Understanding benefits and cost

Benefit to Cost Ratios (BCR) should be introduced into business cases at an appropriate time when it can be applied to a short list of options rather than necessarily being applied at the earliest stages of a project where the uncertainties affecting a project are yet to be properly understood.

The BCR itself is only part of the overall Value for Money assessment used by Government. There may be other impacts that wouldn’t be captured in an initial BCR but would be in the Value for Money assessment. Even at this early stage some assessment of those impacts and their order of magnitude may be useful in establishing whether the scheme is likely to be Value for Money overall.

At a high level at this stage aim to have a good understanding of Drivers of Costs versus Drivers of benefits underpinned by significance of assumptions with a risk factor applied.

If the viability of this looks highly uncertain or the difference between cost and achievable benefits is beyond that which can ever reasonably be filled, consider whether the Pause or Proceed Plan has to be implemented.

If the viability looks reasonable the next step is to undertake an assessment to determine an order of magnitude of the likely capital and operating costs. These are known as capex and opex.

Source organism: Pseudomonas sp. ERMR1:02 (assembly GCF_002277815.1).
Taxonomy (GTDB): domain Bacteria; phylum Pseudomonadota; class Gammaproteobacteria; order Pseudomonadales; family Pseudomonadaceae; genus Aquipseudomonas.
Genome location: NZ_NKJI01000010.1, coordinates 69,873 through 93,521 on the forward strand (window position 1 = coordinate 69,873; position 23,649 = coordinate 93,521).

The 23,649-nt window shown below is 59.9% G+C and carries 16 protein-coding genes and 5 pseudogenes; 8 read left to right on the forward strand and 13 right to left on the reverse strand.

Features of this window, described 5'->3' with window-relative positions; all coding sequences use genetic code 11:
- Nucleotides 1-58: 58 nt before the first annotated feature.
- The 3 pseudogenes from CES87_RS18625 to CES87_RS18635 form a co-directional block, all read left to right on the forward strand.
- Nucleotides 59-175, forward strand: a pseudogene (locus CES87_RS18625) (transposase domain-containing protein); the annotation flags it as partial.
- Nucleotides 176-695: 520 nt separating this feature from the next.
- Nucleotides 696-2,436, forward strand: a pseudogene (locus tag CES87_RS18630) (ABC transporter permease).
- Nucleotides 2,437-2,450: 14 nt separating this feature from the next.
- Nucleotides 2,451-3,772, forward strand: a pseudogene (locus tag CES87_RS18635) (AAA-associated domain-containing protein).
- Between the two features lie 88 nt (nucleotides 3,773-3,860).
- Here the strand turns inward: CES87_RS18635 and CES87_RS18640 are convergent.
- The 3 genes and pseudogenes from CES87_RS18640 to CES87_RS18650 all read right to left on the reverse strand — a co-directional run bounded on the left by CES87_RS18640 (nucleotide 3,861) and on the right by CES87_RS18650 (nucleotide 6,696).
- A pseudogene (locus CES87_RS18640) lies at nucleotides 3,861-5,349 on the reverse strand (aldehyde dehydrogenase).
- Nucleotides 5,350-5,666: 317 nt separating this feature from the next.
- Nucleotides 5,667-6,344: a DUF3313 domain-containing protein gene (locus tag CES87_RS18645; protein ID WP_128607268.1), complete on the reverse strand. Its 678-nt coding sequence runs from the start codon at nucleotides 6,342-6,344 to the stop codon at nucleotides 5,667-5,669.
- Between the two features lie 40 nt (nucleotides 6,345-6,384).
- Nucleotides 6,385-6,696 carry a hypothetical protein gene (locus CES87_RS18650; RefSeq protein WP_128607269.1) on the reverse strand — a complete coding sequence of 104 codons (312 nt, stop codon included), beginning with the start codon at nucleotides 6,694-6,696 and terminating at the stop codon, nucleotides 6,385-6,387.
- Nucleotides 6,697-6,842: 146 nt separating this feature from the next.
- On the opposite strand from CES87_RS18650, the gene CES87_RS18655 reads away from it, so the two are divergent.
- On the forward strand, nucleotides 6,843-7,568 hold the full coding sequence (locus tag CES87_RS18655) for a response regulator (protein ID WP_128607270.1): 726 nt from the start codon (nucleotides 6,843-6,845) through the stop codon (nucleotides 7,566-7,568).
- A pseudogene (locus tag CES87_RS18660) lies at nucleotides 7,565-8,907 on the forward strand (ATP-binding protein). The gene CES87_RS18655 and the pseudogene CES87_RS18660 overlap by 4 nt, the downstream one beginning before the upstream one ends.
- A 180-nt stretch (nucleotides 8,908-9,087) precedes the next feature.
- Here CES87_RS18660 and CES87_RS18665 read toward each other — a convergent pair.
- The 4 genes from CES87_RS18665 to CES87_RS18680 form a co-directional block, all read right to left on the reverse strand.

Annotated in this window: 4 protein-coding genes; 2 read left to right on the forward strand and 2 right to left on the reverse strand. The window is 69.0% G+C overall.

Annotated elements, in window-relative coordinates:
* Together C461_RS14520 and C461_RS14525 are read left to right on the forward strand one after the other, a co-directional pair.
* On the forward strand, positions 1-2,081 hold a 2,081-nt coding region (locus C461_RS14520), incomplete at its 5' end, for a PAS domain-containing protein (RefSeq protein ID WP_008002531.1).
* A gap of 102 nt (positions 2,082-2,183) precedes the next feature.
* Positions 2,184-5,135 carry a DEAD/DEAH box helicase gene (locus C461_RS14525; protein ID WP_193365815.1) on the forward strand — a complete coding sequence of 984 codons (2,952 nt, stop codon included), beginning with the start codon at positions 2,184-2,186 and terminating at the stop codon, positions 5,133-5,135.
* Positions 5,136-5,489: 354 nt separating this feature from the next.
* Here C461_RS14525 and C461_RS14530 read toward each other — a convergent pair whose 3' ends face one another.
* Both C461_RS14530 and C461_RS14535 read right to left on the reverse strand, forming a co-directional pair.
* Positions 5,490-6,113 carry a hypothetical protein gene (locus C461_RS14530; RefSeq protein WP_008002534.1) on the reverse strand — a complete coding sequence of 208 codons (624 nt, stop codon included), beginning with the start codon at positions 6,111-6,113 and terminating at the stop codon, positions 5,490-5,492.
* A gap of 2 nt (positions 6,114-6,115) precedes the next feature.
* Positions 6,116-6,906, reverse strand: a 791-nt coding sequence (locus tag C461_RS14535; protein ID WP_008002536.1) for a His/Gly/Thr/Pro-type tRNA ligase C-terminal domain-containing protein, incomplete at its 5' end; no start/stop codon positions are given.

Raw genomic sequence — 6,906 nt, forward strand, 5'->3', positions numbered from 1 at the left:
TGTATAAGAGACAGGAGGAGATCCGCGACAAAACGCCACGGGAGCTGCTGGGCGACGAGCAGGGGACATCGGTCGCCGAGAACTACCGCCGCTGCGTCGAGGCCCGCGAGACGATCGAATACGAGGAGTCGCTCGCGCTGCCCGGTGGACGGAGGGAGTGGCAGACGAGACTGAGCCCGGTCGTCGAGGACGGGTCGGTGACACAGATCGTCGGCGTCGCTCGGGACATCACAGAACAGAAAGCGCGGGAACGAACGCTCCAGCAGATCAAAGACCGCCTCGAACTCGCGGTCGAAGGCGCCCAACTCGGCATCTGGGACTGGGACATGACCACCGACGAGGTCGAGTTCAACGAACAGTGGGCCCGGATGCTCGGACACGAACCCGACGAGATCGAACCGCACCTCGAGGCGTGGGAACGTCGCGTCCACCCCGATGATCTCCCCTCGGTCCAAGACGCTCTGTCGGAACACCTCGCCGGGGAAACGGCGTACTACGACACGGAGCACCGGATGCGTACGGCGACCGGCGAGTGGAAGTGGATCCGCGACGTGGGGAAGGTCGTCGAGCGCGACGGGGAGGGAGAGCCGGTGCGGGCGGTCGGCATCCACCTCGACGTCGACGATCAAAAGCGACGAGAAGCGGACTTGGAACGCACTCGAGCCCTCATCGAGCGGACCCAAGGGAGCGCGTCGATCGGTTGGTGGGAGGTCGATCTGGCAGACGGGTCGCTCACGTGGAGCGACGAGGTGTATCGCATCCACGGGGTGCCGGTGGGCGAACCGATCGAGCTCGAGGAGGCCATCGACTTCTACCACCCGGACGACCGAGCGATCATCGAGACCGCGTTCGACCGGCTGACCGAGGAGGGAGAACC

As information and detail emerges as part of the benefits and costs exploration the assumptions, assessment and significance tool should be used to review and update the assumptions.

There are 3 tools to help.

Benefits Tool

You should start to determine the value of the benefits the project could generate.

Download the benefits tool.

CapEx Tool

You should develop outline capital costs for your proposals, including contingency costs to encompass uncertainty.

More information on the Capital Expenditure Tool

OpEx Tool

You will need to estimate what it could cost to operate and maintain your proposals.

More information on the Operating Expenditure Tool.

When you develop a business case you should follow the guidance of the Department For Transport and HM Treasury to make sure you follow good practice.